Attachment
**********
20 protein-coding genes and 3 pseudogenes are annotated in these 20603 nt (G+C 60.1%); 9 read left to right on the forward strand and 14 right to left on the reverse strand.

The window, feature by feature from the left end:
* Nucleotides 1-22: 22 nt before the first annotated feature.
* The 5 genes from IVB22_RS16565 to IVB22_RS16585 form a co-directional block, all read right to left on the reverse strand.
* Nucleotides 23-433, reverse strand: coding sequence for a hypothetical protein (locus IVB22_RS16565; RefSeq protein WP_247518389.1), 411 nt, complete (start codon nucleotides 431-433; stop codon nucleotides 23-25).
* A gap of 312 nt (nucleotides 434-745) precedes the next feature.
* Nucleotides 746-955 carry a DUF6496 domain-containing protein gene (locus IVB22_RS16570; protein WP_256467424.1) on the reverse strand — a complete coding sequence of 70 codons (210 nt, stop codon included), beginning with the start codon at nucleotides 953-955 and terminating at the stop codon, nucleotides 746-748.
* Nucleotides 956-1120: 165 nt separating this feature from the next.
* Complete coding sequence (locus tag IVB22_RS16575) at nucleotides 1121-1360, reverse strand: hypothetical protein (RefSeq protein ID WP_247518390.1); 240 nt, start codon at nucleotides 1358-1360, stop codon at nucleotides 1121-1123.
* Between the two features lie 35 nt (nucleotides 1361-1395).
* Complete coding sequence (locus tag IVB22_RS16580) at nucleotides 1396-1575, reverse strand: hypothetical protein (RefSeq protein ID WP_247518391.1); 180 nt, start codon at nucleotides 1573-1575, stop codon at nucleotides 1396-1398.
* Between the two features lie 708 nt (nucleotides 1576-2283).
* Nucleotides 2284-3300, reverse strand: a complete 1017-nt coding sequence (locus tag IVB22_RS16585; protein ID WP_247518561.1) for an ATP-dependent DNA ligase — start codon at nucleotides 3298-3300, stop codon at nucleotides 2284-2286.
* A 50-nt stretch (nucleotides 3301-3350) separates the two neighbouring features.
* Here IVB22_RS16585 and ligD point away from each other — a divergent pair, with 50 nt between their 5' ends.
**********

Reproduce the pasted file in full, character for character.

20 protein-coding genes and 3 pseudogenes are annotated in these 20603 nt (G+C 60.1%); 9 read left to right on the forward strand and 14 right to left on the reverse strand.

The window, feature by feature from the left end:
* Nucleotides 1-22: 22 nt before the first annotated feature.
* The 5 genes from IVB22_RS16565 to IVB22_RS16585 form a co-directional block, all read right to left on the reverse strand.
* Nucleotides 23-433, reverse strand: coding sequence for a hypothetical protein (locus IVB22_RS16565; RefSeq protein WP_247518389.1), 411 nt, complete (start codon nucleotides 431-433; stop codon nucleotides 23-25).
* A gap of 312 nt (nucleotides 434-745) precedes the next feature.
* Nucleotides 746-955 carry a DUF6496 domain-containing protein gene (locus IVB22_RS16570; protein WP_256467424.1) on the reverse strand — a complete coding sequence of 70 codons (210 nt, stop codon included), beginning with the start codon at nucleotides 953-955 and terminating at the stop codon, nucleotides 746-748.
* Nucleotides 956-1120: 165 nt separating this feature from the next.
* Complete coding sequence (locus tag IVB22_RS16575) at nucleotides 1121-1360, reverse strand: hypothetical protein (RefSeq protein ID WP_247518390.1); 240 nt, start codon at nucleotides 1358-1360, stop codon at nucleotides 1121-1123.
* Between the two features lie 35 nt (nucleotides 1361-1395).
* Complete coding sequence (locus tag IVB22_RS16580) at nucleotides 1396-1575, reverse strand: hypothetical protein (RefSeq protein ID WP_247518391.1); 180 nt, start codon at nucleotides 1573-1575, stop codon at nucleotides 1396-1398.
* Between the two features lie 708 nt (nucleotides 1576-2283).
* Nucleotides 2284-3300, reverse strand: a complete 1017-nt coding sequence (locus tag IVB22_RS16585; protein ID WP_247518561.1) for an ATP-dependent DNA ligase — start codon at nucleotides 3298-3300, stop codon at nucleotides 2284-2286.
* A 50-nt stretch (nucleotides 3301-3350) separates the two neighbouring features.
* Here IVB22_RS16585 and ligD point away from each other — a divergent pair, with 50 nt between their 5' ends.